Tue, Feb 12, 2019 - Page 2 News List

INTERVIEW: Group explores inequality from a man’s angle

GENDER ISSUES:Men also suffer from the gender divide, but are less likely to talk due to prevailing ideas about masculinity, the head of the Taiwan Men’s Association said

By Ann Maxon  /  Staff reporter

So far, it has tackled a wide range of issues from a male perspective, from mental health, domestic violence and fatherhood to more sensitive subjects, including rape.

Men have a higher suicide rate than women, Shiau said, adding that the association is concerned about men’s emotional isolation as a result of common myths about masculinity.

“Today men are no longer the beneficiaries of the patriarchy, as most people might imagine,” he said. “They enjoy fewer financial advantages than they used to and do not necessarily perform better than women in schools and other areas, but they are still expected to do better and at the same time shoulder the ‘original sin’ of being men.”

This widely shared frustration is often exacerbated by a reluctance to seek emotional support, due to perceived pressure to appear manly, he said.

“Men tend to not share their emotional experiences, because they were neither trained nor expected to do so,” he said.

The result could be social isolation, as manifested in “otaku culture” and attempts to assert masculinity by using violence, he said.

“Men are also less likely to report it to the police if they have been physically abused, because it is too embarrassing and the police might not believe them,” he said, adding that at least 20 to 30 percent of domestic violence victims are male.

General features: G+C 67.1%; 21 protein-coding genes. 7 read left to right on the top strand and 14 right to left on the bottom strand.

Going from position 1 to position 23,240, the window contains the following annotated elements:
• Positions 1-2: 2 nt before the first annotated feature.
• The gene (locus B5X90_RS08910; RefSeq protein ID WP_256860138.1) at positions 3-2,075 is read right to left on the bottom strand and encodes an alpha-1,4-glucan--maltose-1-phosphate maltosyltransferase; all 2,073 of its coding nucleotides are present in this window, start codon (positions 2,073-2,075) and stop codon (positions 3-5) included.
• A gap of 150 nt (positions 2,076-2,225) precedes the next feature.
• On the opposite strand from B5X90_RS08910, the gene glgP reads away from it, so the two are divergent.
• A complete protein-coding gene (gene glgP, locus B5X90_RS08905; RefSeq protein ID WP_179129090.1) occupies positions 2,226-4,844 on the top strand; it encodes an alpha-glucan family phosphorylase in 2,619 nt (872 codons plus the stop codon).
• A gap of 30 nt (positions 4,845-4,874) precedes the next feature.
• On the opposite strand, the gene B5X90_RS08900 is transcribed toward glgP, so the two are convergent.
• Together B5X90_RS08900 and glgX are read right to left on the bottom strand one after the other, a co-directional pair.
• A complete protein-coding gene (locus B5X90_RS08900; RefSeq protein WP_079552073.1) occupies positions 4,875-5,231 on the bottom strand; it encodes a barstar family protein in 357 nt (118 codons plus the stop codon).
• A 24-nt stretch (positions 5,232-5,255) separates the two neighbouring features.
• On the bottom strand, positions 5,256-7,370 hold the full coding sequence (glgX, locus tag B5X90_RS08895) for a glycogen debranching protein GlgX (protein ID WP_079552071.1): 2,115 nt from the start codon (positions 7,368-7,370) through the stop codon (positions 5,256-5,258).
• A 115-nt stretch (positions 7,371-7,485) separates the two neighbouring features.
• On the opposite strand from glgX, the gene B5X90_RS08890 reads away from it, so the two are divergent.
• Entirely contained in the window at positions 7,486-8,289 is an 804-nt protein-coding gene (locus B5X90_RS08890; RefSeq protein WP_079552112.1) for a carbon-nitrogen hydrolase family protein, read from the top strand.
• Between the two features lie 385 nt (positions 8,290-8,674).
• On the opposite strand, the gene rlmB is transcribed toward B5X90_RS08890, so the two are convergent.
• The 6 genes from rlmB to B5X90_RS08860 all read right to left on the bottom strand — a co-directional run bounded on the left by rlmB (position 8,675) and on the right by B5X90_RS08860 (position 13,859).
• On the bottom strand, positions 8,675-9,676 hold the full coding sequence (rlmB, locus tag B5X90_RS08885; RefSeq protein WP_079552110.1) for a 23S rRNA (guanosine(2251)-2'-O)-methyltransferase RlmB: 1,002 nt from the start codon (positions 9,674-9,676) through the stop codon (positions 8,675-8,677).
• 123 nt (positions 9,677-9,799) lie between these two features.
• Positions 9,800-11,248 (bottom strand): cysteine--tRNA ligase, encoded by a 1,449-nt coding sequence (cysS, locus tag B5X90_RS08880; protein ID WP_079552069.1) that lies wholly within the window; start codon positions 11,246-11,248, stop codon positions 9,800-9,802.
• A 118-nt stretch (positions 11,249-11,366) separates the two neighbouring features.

Like many men’s rights groups in the West, the association is concerned about false accusations of sexual harassment and rape, but has been careful when dealing with the subject.

“It is true that in most cases it is women who are harassed or raped by men and they cannot immediately expose them because of the power imbalance. However, there are also cases where it is more complicated,” he said.

The association hopes to bring attention to unjustified assumptions that men are abusers and contribute to a more sophisticated understanding of what constitutes sexual harassment and rape, as well as gray areas, by explaining men’s experience, he said.

Ultimately, it hopes to create a world where masculinity can be expressed in a myriad of complex ways, he said.

“I am worried that the public’s conception of gender could remain restricted to a small number of people captured on camera,” he said. “Things in the media tend to be shallow, convenient and dumbed down for viewers to immediately understand.”

With regard to an incident last month in which a father allegedly beat up his son, who had forgotten to ask for hot sauce for his father’s meatballs, Shiau said: “People called for the judge to hand him a heavier punishment, as if everything could be solved by a death sentence.”

Shiao said he believes there is a better approach than countering violence with the toughest penalties.

“I hope people can look into the underlying social context and think about what made the man like that,” he said. “That is something our association would like to stimulate discussion about and that it ultimately wants to change.”

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